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Hiring the Right Product Person for Your Team

Product Team
Hiring

18 August, 2020

Alessandro Pintaudi
Alessandro Pintaudi

Product Management Director at PayFit

Alessandro Pintaudi, Product Management Director at Payfit, dissects all the aspects of the hiring process that will enable you to hire a product person who will take your product to the next level.

Problem

Hiring the right product person is never easy. Hiring the wrong product person and dealing with all the ramifications is even harder. Putting the process in place that will help you identify your needs as a company and enable you to hire a product person who will take your product to the next level is one of the most difficult challenges faced by product leaders.

Actions taken

First and foremost I would clearly identify what are the company’s needs and how many product people and with what specific competencies would be able to address those needs. However, it wouldn’t be sufficient if I would just state that I need two more PMs; there are many types of PMs -- business- or design-driven PMs or those with an engineering- or marketing-background. For example, right now I’m hiring for a PM role and we are currently struggling with scaling up of discovery activities as an international company operating across much of Europe. At the moment we don’t have any German-speaking PM on the team and whenever we need some help with the German market we rely on people from other teams which effectively slows us down. This is something particular for the European market that is defined not only by its linguistic diversity but the diversity of cultures that shapes customer experience.

Also, I would try to avoid duplicating people with similar competencies early on. If I would already have a PM with an engineering background, I would rather add someone with a marketing background who could introduce a new perspective and ideas.

Personally, I find hard and soft skills equally important. Hard skills should be in correlation to what I would be trying to achieve in terms of product development and mission/vision of the company. One of the most common mistakes would be to copy/paste the key qualities of an accomplished product manager from a Medium article to a job description. Companies have different needs -- that furthermore differ from project to project -- and generalizations and easy solutions won’t do you any good. When I decide on the right soft skills for a new PM, I refer to the core company values and try to detect if those values -- and not those of my personal liking -- are shared by a candidate.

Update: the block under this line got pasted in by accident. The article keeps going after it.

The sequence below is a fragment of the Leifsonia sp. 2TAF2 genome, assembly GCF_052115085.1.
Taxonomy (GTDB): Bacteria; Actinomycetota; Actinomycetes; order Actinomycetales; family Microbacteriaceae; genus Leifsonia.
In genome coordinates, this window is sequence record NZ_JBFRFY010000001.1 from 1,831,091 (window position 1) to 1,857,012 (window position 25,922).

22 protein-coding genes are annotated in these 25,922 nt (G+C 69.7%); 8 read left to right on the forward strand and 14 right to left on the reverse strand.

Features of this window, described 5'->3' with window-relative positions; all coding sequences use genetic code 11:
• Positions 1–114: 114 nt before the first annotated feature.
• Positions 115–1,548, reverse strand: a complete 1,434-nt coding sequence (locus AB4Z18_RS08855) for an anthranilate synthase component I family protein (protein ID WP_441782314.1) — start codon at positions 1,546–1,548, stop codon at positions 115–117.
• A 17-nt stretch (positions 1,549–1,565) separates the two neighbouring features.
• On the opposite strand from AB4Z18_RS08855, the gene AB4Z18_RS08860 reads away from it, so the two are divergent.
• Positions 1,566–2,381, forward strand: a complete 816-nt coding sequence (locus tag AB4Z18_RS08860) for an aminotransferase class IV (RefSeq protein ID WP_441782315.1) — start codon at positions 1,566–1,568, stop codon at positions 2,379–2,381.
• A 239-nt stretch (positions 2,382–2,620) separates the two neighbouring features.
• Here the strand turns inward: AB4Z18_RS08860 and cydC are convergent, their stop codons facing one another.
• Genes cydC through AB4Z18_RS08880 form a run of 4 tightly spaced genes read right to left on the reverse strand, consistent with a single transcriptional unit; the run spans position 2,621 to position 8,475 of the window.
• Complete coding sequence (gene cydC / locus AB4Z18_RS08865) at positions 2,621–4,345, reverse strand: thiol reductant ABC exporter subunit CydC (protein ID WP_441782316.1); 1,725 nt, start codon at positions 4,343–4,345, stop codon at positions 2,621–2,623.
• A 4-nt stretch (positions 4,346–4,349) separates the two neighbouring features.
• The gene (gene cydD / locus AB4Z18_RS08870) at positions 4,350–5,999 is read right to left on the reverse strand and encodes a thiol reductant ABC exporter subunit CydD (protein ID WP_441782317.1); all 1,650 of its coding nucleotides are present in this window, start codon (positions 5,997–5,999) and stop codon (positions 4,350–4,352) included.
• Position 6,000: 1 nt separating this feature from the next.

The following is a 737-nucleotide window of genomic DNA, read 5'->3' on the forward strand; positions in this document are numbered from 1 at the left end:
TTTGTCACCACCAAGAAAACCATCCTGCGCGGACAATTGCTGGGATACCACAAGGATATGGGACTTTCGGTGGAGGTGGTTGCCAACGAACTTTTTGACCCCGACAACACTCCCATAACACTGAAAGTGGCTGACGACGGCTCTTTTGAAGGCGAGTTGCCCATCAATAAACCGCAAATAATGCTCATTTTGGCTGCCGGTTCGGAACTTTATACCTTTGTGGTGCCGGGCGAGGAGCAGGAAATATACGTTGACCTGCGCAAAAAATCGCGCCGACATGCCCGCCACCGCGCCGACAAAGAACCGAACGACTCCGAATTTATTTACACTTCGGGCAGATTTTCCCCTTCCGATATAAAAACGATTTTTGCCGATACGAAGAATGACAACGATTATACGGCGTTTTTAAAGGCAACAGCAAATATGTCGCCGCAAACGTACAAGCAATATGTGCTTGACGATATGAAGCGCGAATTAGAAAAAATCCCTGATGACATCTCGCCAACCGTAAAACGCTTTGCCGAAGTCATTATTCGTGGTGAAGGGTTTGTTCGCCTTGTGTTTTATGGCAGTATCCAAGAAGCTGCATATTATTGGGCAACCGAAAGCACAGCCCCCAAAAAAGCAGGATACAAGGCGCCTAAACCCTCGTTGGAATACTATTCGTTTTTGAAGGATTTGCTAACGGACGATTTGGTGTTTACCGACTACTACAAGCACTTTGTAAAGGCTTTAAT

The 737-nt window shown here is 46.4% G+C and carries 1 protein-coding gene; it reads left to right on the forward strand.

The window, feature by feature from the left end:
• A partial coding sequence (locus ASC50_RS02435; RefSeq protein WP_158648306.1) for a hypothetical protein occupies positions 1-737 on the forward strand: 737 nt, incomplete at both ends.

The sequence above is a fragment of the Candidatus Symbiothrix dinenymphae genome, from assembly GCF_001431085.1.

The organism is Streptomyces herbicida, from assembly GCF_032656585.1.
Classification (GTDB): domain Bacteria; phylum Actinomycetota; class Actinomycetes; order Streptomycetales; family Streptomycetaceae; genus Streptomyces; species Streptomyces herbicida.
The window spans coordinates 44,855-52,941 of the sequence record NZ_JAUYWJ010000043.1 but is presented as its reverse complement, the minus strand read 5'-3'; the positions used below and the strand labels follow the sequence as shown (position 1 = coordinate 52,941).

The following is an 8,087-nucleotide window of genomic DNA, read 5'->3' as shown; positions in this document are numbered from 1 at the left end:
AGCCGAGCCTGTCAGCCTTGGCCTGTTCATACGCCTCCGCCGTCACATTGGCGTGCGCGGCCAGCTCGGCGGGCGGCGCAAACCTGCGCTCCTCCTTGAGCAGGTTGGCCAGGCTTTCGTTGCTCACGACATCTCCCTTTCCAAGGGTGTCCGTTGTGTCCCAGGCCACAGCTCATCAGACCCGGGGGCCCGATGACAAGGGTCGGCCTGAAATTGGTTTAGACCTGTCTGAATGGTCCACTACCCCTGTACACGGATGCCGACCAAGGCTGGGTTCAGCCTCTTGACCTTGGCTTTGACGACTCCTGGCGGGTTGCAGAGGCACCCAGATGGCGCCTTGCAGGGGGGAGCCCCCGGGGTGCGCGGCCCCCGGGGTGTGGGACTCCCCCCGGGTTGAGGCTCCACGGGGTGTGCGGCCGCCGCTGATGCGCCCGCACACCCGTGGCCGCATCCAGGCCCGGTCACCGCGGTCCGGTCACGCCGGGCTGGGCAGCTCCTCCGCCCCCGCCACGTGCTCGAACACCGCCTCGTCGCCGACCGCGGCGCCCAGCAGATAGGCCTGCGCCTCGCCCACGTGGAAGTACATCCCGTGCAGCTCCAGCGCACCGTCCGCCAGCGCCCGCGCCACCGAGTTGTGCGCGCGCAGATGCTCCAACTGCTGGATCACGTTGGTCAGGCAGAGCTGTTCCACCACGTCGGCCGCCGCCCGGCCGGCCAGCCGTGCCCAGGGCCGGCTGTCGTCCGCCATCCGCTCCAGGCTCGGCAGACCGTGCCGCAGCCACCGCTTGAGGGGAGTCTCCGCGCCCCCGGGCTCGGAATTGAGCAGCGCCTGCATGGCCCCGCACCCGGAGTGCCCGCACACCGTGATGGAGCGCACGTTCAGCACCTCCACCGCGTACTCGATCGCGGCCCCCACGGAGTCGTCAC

I would prepare a checklist for every single role and have it in place before the interview. I would avoid jumping into the interview, following gut feeling, and seeing how it would go. My list usually contains five to six hard skills and as many soft skills, along with explanations why they are important, and how to measure them. Being prepared is not a synonym to approach an interview as on an assembly line, but to have a solid foundation that you can adjust to every particular individual. I try to be variable and add a grain of unpredictability to every conversation, but still, be always guided by the goals I am trying to achieve.

The best approach to test a candidate would be by using a case study another PM is working on or some other project in progress. Some hiring managers would use a model case studies, usually used by large companies that could differ greatly from what your company needs. For example, I saw an Airbnb case study being used at interviews as a test by companies that have nothing in common with Airbnb.

In the end, I would have a potential hire understand how we are operating as a team. I would introduce them to five people with whom they would work the most and have them meet and chat at formal and/or informal events. Our company hosts BBQ events where new hires could show up, meet other people, and talk to them. Though you may know that the candidate is the right fit for you, and the candidate feels the same about the company, allowing them to interact with people they would interact on a daily basis, would help you assess how a new hire would fit in a broader company context.

Lessons learned

  • Hard skills can be learned and/or improved at a much faster rate than soft skills. Therefore, assessing a candidate's soft skills during an interview is far more important than learning about their hard skills.
  • Come prepared for the interview. Going with the flow or following gut feeling will most likely result in an unstructured chat or in the best-case scenario you’ll end up with five generic questions that won’t help you figure out if the person is the right fit.
  • While an interview checklist is the most useful guide, it is after all just a checklist and the decision whether the person would make the right fit once you check all the items on your list is on you.
  • Take into consideration other people’s perspectives, especially if other people in your company had an opportunity to work with a potential hire in the past.
  • Explaining company culture is crucial. We sometimes assume that a candidate would like to work with the company since they applied for a job, but they often lack a more thorough understanding of company culture. I always have a frank conversation about company mission and vision which is often a critical argument to attract great talent who are not motivated by financial compensation. For most people finding a purpose has little to do with money, but with the impact and contribution, they as individuals can make.

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